Interview – Joe Beyers

The Ocean Liner and the Speed Boat

Joe Beyers headed IP business at H-P where for decades he helped to monetize thousands of patents and other innovation rights in dozens of different ways. Chief IP Executive in name if not title, Joe reported to the CTO and Board of Directors before it became fashionable to do so.

Over a 34 year career at H-P  he headed other divisions, including areas of M&A and contributed inventions of his own. Today, Joe leads Ambature, a smart energy start up IP Insider caught up with Joe recently.

IPI: You worked for one of the largest and most successful technology companies for most of your career. What has it been like making the transition to a venture funded start-up like Ambature?

JB: HP was not always the largest nor the most successful technology company.  It had to struggle like any other company to achieve its current position in the market place. At a personal level, when I worked for HP I attempted to create an entrepreneurial environment in my organizations

When I started the IP licensing function in HP I had to build it up from the ground up starting with just me.  There are published reports that the IP income for HP grew by over 10X during my tenure.  Probably, the key difference with my role in Ambature is that in addition to being the Chairman and CEO, I am also the acting CFO, HR manager etc.

IPI: Are there any similarities between the two companies?

JB:I guess it would be like comparing an ocean liner to a speedboat.   They both float on water and are powered by energy sources.  One can weather a hurricane and the other can’t.  One can go faster and turn quicker but the other one can go farther without refueling.

IPI: You were strongly anti-troll when you were head of the IP businesses at H-P. What’s your perspective now?

JB: The industry seems to be continuing to confuse the topic by:

a) Merging the concept of merging NPE’s (non-practicing entities} with companies whose primary business model is to acquire IP to assert against other companies (my definition of a patent troll). I was on a panel at an LES conference last week.  One of the panelists on a separate panel accused Stanford of being a patent troll.  The Stanford representative claimed that Stanford was not even an NPE. And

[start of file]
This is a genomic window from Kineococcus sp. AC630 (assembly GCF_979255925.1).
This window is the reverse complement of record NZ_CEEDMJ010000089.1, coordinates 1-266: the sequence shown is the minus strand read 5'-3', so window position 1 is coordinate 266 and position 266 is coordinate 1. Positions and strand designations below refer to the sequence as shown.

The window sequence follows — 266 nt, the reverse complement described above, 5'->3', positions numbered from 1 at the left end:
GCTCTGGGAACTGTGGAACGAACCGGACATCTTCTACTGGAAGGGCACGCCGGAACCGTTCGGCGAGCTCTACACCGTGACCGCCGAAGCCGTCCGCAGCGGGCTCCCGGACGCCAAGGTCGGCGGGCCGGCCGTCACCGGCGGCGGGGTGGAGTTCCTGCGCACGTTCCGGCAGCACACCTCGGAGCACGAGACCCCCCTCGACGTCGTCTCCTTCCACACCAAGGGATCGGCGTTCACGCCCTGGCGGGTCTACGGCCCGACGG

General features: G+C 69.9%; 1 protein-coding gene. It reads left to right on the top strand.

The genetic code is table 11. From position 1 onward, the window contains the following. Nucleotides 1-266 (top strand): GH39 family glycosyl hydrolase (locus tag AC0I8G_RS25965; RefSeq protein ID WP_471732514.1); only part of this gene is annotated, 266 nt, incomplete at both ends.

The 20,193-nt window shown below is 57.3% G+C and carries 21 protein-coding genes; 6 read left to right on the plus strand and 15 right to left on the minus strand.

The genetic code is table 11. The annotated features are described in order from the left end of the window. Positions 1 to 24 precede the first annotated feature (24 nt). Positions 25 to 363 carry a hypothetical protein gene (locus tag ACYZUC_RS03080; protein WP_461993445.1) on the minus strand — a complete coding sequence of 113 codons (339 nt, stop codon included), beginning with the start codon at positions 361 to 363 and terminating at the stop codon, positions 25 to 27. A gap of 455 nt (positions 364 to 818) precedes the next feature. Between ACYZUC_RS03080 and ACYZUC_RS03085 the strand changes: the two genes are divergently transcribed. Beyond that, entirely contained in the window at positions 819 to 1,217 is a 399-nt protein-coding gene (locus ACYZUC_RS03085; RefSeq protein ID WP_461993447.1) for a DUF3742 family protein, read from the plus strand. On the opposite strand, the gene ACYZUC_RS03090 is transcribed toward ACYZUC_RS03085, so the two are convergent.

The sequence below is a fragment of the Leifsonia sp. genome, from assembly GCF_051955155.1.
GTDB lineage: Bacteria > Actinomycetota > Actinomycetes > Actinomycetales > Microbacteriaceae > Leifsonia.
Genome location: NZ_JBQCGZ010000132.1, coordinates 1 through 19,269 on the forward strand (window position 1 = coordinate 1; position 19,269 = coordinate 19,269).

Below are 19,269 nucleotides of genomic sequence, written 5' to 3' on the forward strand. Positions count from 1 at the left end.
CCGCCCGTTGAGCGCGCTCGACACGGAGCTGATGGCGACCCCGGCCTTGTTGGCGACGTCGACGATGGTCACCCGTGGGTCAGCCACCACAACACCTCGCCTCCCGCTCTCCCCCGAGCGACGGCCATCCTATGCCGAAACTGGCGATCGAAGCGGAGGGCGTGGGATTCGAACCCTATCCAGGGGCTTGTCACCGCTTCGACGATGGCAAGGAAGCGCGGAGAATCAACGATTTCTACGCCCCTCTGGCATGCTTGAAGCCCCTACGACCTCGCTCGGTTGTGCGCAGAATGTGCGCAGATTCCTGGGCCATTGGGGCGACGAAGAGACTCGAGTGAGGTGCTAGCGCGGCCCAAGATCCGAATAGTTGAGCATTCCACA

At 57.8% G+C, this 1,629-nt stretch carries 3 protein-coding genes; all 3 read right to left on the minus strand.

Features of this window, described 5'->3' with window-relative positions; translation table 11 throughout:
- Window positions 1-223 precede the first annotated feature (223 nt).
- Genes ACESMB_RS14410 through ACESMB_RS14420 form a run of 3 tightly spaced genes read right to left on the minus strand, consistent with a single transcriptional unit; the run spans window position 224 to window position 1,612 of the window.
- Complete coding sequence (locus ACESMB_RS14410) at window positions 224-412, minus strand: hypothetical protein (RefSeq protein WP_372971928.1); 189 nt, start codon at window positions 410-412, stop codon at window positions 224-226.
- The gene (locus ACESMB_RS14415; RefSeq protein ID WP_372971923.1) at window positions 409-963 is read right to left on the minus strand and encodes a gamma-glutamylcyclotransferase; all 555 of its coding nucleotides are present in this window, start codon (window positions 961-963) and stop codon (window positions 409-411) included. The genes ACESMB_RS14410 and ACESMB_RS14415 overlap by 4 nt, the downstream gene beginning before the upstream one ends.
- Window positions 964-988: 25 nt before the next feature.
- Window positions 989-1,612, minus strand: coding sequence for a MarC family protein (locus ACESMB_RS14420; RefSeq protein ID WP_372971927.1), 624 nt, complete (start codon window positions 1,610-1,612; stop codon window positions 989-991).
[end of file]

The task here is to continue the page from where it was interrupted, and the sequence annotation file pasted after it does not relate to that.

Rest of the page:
b) Linking the “troll” concept with deceptive (marginally ethical) patent assertion tactics. Such deceptive practices are a function of an individual’s or a company’s engagement ethics and can be independent of their actual business model

My view when at HP and today is that people should be able to obtain fair value for their intellectual property.  This has not changed. Now that I am the Chairman and CEO of a company that is developing technology that we intend to license, and not build actual products using this technology, then by some definitions I  am now the head of an NPE.

I and my stakeholders are taking a risk in developing this technology and should be properly rewarded if we are successful.  In the past I have argued that the uncertainty in the current judicial system as it relates to patents enables patent trolls to obtain an unfair value for their IP.  Recent court cases that decrease the likelihood of an injunction and increase the risk of a declaratory injunction for a patent assertion have improved this situation. Further, changes/refinements are possible, but at this point I might question whether such further actions might impair the ability of a small NPE to actually obtain its fair value for its inventions.

Ambature is developing technology that could significantly impact  people across the planet.  I believe that my engagement with the company will have a significant impact on the success of the company. If the patent judicial system was further changed to the point that it is extremely difficult for a small NPE to obtain fair value for its IP, I have often asked myself the question of whether I would have taken the personal risk to join the company. It is this dilemma that has given me pause in my thinking.

IPI: You, Marshall Phelps at MSFT, Rudd Peters at Philips and to some extent Dave Kappos at IBM might all be considered Chief IP Officers (CIPOs). You reported to CTOs, CEOs or even the Board of Directors. Why do you think the pendulum has swung back to the legal department?

JB: IP is a strategic business asset. It should be managed accordingly. Monetizing IP involves risk. One of the many contributions of a legal department in a large company is to help advise/manage/control enterprise risk.  A key factor in the choice of the model for an IP monetization function is the level of risk that a company is willing to take relative to the benefits. I am not so sure that “the pendulum” has swung, as that the risk profile in some of the companies with high visibility IP monetization programs has shifted.

IPI: What advice would you give to today’s IP executive?


a) Work with your key executives to get alignment on the company’s IP strategy.

b) Make sure that you have in place an agreed-upon set of success metrics.

c) Stay aligned with the key business units on strategies and key execution tactics.

d) Keep testing all of the above to watch for unexpected changes in views.

e) Be innovative in developing ways to accomplish these objectives.

IPI: Are you still active with the Boy Scouts?

JB: Yes, I have been an adult leader for 16 years and I continue to be the Scoutmaster of the Troop.  I have two boys who became Eagles and a third who is one rank away from Eagle.


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